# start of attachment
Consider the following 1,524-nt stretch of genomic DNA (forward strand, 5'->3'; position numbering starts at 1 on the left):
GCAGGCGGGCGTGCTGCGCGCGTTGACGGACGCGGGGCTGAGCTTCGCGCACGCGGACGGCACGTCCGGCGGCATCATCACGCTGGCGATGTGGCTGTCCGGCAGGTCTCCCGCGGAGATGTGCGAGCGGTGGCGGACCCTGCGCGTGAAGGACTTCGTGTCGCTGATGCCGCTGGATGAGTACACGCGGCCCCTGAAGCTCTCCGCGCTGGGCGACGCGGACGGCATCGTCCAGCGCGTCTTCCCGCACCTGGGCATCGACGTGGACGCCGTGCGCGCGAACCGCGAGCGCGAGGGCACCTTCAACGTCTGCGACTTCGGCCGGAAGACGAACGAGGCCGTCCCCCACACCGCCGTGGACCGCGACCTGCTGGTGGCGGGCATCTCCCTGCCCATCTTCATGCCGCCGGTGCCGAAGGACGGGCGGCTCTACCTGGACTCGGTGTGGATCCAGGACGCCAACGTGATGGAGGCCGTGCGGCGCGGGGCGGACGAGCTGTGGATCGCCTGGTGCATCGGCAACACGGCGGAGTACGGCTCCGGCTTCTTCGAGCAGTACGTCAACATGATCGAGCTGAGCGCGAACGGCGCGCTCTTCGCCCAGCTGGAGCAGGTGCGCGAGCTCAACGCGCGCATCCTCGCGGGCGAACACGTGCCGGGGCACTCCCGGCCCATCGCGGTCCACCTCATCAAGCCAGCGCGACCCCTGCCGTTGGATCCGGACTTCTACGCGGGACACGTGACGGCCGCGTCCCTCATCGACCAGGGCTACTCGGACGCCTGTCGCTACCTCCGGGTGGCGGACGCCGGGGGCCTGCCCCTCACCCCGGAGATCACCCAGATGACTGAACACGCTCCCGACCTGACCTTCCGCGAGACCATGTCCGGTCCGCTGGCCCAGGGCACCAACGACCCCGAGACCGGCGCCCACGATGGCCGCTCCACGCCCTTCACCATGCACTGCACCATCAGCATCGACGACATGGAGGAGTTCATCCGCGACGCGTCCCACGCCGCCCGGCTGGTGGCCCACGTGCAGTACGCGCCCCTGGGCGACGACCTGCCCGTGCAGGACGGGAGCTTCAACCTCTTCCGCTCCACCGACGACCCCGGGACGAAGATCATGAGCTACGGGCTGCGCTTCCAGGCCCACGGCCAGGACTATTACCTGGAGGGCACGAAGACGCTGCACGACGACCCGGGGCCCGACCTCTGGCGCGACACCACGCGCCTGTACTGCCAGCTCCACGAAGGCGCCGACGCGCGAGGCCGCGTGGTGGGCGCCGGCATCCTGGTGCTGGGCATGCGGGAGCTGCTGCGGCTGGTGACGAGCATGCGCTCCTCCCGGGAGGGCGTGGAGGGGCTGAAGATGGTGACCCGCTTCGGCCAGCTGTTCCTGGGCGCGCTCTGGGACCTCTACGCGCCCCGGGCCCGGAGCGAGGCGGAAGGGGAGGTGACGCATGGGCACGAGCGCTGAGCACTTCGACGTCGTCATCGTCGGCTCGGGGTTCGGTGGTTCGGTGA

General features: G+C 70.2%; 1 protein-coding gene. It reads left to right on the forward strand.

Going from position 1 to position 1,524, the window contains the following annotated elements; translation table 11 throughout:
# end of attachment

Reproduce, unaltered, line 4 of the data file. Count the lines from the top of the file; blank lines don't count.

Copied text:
Going from position 1 to position 1,524, the window contains the following annotated elements; translation table 11 throughout: